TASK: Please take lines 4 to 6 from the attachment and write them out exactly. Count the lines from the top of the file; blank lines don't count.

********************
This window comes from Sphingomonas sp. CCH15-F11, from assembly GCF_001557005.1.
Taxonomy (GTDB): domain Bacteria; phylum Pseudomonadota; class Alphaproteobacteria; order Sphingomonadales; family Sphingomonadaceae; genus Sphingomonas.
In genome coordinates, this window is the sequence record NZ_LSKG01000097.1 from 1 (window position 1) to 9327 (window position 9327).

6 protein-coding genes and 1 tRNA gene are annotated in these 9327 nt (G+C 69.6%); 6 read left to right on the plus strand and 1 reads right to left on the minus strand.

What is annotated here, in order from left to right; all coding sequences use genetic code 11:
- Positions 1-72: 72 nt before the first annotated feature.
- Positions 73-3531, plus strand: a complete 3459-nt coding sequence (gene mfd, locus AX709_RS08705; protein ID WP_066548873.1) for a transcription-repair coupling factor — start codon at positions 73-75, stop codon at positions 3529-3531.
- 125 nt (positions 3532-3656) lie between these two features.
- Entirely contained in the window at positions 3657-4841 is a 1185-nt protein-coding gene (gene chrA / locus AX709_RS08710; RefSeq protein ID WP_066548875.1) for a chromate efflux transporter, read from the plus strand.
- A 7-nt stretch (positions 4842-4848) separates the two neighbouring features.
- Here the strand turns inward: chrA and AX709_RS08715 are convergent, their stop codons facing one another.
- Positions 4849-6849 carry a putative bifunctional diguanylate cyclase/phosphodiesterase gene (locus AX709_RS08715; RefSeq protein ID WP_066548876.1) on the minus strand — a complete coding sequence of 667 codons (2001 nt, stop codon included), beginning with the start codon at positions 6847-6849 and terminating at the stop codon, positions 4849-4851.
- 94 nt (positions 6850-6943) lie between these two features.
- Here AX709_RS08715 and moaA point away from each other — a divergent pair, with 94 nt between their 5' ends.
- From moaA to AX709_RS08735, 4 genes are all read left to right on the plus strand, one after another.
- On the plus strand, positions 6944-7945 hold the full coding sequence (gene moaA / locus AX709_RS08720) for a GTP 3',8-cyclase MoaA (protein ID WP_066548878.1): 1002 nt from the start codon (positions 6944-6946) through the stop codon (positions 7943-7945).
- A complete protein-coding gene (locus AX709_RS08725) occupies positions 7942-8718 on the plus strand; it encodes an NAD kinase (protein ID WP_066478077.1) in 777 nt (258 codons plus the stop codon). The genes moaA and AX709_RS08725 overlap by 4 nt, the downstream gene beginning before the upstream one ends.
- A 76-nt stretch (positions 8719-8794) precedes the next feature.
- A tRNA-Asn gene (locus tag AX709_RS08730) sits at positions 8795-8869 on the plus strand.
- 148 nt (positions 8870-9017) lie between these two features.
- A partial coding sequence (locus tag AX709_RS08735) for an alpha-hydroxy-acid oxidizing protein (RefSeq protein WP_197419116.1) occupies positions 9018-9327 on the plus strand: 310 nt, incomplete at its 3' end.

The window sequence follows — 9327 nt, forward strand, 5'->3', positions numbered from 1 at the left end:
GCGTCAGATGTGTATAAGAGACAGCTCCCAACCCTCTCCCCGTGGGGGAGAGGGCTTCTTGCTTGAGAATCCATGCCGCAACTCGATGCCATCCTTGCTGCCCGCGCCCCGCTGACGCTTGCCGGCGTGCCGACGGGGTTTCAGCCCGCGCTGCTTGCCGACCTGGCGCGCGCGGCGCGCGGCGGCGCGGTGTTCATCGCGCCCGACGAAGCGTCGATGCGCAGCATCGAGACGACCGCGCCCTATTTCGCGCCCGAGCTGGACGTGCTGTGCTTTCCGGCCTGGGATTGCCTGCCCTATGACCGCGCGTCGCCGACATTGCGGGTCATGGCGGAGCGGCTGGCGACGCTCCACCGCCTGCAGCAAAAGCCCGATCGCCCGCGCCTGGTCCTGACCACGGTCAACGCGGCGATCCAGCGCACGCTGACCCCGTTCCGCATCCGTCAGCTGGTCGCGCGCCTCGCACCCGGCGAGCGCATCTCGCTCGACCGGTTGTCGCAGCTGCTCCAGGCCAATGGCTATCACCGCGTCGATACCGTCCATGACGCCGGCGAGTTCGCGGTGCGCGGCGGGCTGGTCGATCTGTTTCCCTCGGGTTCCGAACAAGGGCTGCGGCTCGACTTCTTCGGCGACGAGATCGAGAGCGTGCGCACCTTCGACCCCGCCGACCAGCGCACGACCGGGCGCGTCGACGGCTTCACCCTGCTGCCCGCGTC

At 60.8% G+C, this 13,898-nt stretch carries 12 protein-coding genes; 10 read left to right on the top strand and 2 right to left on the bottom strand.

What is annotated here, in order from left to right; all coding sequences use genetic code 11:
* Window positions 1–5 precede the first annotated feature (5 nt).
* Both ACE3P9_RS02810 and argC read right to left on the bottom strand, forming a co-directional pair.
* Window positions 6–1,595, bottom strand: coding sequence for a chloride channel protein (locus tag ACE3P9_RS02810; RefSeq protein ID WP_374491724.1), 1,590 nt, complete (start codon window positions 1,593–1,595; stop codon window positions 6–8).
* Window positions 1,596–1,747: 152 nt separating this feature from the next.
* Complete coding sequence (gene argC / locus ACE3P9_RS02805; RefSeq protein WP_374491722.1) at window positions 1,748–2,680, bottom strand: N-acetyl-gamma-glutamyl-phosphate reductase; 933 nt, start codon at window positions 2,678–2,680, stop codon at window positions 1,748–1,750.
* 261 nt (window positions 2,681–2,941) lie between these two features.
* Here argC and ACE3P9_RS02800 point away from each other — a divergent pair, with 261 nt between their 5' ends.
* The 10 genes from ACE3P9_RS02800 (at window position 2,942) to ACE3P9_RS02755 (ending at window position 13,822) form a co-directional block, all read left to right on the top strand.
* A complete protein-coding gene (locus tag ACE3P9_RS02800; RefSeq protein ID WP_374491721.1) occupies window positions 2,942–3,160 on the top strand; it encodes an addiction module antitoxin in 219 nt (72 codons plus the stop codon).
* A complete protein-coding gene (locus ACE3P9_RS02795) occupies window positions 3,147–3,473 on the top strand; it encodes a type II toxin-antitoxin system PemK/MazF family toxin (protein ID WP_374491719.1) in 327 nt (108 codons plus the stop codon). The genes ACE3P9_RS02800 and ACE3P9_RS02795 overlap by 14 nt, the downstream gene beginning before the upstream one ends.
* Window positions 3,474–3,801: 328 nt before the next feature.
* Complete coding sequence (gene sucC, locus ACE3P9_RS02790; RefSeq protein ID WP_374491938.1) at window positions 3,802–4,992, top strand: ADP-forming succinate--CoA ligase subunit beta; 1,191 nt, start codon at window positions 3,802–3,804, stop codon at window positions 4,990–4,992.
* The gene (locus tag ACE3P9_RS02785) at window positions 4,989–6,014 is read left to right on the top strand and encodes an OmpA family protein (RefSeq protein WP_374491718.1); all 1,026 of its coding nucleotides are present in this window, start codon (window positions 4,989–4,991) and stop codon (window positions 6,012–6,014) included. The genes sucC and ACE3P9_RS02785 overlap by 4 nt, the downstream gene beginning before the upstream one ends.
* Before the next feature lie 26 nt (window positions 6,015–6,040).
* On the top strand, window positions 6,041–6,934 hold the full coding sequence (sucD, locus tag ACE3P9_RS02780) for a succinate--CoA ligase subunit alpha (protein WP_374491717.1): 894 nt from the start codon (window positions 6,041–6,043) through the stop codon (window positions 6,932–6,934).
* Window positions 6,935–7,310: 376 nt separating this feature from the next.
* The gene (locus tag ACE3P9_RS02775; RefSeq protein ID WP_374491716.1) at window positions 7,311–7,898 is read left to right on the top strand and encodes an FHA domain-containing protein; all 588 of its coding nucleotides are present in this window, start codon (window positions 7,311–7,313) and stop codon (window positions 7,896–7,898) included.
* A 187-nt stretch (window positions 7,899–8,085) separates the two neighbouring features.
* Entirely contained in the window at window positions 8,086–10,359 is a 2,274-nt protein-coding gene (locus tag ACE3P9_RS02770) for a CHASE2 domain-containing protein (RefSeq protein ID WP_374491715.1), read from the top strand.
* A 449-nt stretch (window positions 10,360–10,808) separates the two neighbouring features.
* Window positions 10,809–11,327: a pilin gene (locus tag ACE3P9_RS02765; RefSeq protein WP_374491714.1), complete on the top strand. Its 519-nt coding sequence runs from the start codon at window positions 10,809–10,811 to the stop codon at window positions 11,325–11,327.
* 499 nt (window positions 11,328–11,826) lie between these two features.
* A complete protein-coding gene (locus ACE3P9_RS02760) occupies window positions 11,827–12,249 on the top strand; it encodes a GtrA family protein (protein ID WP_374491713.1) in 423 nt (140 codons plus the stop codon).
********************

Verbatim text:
6 protein-coding genes and 1 tRNA gene are annotated in these 9327 nt (G+C 69.6%); 6 read left to right on the plus strand and 1 reads right to left on the minus strand.

What is annotated here, in order from left to right; all coding sequences use genetic code 11:
- Positions 1-72: 72 nt before the first annotated feature.